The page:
The latest research findings, courtesy of CoreLogic, show that as we began the 2nd quarter of 2013, we still had FIVE states showing at least 30% of the mortgaged properties as being in "negative equity". Even though the national average just dropped to slightly below 20%.
Not be be negative here, but the fact that there are still one in five homes with negative equity across the country, while Nevada, Florida, Michigan, Arizona, and Georgia all have more than 30% in that position, remains cause for concern.
To those homeowners, it makes little to no difference that the national average has dropped slightly from last year to this one. At this rate of decrease, it would mean several years before this crippling problem would be behind us. This many people shouldn't have to wait that long.
Yet, here we go again with various realty associations pointing out how wonderful this decline is and how the market is improving.
One example appeared in a Milwaukee Journal article a couple of days ago, in which Greater Milwaukee Association of Realtors President Mike Ruzicka was quoted. The same CoreLogic statistics showed that in the four-county Milwaukee area the percentage of negative-equity homes actually grew during the same time period that both the state and national averages dropped slightly.
Ruzicka was quoted as questioning how this could have happened compared to the report's other findings.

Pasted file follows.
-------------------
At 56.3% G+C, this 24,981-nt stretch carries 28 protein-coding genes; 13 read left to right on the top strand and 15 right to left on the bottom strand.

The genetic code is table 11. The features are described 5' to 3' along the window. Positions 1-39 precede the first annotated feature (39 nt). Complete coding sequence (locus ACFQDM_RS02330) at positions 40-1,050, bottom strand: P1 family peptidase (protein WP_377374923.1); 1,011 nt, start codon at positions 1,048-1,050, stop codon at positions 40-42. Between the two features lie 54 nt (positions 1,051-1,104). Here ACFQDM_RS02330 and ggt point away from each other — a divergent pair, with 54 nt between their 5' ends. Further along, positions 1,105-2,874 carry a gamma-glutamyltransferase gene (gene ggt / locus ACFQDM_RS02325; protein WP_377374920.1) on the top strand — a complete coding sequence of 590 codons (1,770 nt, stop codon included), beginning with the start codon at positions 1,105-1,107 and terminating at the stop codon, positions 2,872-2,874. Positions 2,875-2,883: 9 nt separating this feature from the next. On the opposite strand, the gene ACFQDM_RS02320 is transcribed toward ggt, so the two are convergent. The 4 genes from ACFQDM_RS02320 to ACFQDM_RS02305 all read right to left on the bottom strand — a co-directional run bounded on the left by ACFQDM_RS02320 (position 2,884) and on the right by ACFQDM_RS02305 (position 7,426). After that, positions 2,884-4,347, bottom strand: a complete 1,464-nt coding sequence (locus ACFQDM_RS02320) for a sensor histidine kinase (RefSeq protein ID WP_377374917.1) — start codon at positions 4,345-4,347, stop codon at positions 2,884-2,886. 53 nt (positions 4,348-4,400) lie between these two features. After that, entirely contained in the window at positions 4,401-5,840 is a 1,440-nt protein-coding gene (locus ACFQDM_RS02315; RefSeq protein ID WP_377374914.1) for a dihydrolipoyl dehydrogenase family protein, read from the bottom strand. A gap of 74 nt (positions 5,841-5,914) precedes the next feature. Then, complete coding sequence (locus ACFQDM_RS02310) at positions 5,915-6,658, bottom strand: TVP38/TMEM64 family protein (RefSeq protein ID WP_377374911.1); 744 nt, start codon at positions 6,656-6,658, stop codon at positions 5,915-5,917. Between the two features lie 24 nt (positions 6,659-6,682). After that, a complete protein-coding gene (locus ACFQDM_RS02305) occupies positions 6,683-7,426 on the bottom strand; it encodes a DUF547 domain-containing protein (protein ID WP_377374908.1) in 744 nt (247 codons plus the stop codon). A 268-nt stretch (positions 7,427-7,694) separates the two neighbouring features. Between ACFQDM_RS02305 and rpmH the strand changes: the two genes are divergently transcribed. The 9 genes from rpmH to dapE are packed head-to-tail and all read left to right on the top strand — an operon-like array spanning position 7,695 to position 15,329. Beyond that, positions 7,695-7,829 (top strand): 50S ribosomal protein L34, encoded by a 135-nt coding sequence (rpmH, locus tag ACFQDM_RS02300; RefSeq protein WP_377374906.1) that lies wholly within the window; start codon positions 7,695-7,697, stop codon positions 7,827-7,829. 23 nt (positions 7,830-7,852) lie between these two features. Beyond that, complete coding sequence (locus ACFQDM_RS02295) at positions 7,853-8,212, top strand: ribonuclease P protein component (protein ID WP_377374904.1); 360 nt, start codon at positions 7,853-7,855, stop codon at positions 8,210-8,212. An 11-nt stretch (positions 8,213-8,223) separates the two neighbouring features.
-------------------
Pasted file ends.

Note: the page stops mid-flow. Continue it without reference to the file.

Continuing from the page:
I'm sure that Mr. Ruzicka would not agree with everything I said and did while doing my job over the past few weeks. This is not meant to be a personal attack. Rather, it is an example of what is happening within the real estate community. Too much denial and not enough action.
You see, even if the Milwaukee negative equity situation had actually declined in line with the national average, it doesn't change how about one in five current homeowners continue in negative equity. They can't sell for a profit, or even to break even and walk away. A couple of percentage points does NOT change this situation.
As you know, I constantly complain about how realty associations continue to issue such statistics which really show how much work needs to be done to make the real estate market viable instead of the "improved" trend they try to present.
This type of quote continues to come from realty associations around the country, not just Milwaukee. For some reason, we have literally thousands of realty agents acting as if things are much improved when the reality is they are not.
What we should be reading is about what the realty associations and their member base are actually doing to SOLVE the problem. Make it "our" problem, instead of "your" problem, and we'll all be happy.
Disputing the statistics, when the entity in which he represents puts out its share of negative market statistics doesn't accomplish a thing.
Taking this information head-on and addressing it just might accomplish something.
If I were able to answer for Mr. Ruzicka, here is how I would have handled it:
"Even if the Milwaukee area showed negative equity reduction to below the national average, there are still too many local homeowners that need our help. As soon as we clear up the mess with multiple foreclosures and short sales taking away the fair pricing in the market, you'll see an important increase in equity. That is our priority right now, far above questioning the specifics of that CoreLogic report."
Those faced with negative equity on their houses, Milwaukee and elsewhere, yet making their payments and doing their share as promised, deserve a lot better than being a mere statistic to be commented on.